25 Kissaluvs fitteds size 0 - We purchased these to use with Julia. They come highly recommended as a newborn diaper, but I kind of have mixed feelings about them. They didn't seem very absorbent, even with a doubler added in, and were outgrown fairly soon as they have a small rise. They are soo cute though and its nice to use a fitted diaper with a newborn because it helps contain the messy breastfed poops. We're going to try them out again with this baby since we already have them. We bought them from the Kissaluvs outlet store as "seconds", but didn't have any problems with them. If you join their email list, they will tell you when they are stocking the outlet store.

24 Cloth-eez prefolds - We have prefolds, and have used them in the past, but they were always too big and bulky. This time I bought some that are specially sized for newborns. Its hard to tell in the picture, but they are wide and short, it looks like they will be a good fit. I like having prefolds around as back up diapers in case I haven't done the laundry quickly enough. Prefolds are the cheapest diapering option out there, and are pretty absorbent and durable. Green Mountain Diapers sells small sizes that aren't available elsewhere, and even sells them in organic cotton. I bought a dozen of the orange edge newborn size and a dozen of the yellow edge small size. If the Kissaluvs end up not working well for us again, I may get another dozen of each size of these.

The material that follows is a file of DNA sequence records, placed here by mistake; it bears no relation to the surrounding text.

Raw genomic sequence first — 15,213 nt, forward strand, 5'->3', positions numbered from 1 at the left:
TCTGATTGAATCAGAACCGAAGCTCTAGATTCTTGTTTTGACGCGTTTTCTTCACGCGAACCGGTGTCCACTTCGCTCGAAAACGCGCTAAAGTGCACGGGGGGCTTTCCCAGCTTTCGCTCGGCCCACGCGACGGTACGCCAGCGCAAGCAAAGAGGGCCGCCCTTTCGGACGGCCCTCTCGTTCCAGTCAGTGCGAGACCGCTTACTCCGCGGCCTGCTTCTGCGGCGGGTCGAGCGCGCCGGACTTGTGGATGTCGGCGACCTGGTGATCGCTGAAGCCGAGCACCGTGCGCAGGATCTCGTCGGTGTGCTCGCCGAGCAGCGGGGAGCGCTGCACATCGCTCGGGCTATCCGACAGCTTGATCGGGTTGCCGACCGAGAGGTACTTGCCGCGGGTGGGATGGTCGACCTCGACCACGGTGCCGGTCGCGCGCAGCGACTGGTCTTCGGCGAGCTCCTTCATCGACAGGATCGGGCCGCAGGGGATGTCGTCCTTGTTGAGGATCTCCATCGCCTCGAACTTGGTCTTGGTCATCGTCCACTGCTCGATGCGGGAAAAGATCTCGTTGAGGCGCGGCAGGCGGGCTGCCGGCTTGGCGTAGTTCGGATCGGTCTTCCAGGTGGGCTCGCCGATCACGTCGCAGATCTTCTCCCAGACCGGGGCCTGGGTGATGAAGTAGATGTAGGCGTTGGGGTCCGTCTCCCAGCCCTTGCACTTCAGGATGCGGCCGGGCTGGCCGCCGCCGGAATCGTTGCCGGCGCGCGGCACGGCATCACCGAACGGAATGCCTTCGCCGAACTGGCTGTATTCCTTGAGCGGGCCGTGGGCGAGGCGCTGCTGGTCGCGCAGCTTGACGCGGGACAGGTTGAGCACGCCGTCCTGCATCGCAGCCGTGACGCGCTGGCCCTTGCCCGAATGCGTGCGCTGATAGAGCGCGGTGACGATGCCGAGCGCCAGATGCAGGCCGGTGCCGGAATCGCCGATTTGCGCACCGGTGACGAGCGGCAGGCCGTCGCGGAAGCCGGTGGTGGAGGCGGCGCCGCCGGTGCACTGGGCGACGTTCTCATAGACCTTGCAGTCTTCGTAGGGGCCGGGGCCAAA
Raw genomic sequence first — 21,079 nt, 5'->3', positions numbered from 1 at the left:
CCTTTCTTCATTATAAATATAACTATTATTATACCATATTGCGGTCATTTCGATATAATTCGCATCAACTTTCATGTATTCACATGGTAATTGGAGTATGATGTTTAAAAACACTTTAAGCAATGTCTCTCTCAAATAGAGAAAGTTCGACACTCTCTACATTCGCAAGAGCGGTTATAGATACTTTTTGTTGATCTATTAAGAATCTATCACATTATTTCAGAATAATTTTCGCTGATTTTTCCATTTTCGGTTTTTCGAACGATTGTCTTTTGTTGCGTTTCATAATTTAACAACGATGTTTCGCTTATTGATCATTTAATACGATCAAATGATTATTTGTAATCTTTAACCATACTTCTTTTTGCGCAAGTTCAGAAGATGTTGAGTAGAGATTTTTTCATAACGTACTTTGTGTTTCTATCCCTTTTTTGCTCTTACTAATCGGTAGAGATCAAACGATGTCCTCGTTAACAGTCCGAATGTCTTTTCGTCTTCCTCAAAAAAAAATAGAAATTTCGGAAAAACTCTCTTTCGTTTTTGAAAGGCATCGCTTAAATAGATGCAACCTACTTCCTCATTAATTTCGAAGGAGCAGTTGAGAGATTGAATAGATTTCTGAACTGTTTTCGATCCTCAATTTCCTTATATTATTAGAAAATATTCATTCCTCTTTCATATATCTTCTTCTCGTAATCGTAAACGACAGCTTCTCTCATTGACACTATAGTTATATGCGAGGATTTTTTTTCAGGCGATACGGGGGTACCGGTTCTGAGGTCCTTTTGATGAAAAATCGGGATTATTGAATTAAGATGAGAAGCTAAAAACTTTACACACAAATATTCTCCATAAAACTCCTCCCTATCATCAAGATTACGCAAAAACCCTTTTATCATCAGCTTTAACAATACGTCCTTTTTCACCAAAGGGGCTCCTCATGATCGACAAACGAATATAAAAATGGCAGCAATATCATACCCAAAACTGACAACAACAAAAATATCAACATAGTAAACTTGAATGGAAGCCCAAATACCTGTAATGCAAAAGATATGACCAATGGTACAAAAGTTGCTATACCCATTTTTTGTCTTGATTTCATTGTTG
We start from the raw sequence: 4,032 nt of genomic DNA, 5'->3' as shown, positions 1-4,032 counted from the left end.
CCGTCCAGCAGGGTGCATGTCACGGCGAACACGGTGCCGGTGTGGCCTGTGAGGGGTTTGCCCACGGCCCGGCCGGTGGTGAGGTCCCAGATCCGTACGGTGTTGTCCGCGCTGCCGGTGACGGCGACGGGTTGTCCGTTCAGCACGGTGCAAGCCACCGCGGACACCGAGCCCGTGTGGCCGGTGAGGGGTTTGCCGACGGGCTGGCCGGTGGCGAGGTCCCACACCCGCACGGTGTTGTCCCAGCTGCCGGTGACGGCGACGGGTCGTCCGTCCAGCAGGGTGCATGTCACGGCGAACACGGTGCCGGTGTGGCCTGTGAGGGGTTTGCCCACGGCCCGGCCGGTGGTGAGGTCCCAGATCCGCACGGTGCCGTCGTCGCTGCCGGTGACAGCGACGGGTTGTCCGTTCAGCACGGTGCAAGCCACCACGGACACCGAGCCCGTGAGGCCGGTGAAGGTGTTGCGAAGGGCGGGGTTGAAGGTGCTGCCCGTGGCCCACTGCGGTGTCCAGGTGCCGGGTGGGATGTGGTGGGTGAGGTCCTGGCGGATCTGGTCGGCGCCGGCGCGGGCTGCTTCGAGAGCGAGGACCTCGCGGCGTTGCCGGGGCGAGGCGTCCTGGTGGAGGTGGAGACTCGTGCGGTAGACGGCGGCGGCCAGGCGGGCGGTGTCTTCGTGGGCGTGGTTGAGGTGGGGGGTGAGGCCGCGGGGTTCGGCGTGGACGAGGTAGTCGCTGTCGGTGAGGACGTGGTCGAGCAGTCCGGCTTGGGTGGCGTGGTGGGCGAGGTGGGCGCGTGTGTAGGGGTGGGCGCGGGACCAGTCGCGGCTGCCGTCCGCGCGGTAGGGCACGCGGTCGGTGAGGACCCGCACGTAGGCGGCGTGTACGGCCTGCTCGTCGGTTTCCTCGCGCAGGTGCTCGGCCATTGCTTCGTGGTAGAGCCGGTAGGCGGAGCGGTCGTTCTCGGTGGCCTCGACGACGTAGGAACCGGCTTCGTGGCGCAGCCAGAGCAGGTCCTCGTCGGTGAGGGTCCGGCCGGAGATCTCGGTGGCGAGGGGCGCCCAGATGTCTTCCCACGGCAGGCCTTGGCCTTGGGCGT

Mother-ease Sandy's - I haven't tried Sandy's fitted diapers, but am going to be reviewing a set once the baby comes. We enjoyed the training pants I reviewed, and am looking forward to trying out a small Sandy's diaper and diaper cover. I'm guessing these may be a bit big at the newborn stage, but should last for a while after that since they have a big size range. Mother-ease offers a great introductory package that allows you to try a fitted diaper, cover, and liner for a discounted price.

I use both plastic diaper covers and wool. I love the wool covers, but the PUL is useful for underneath onesies and other outfits that don't work well with wool.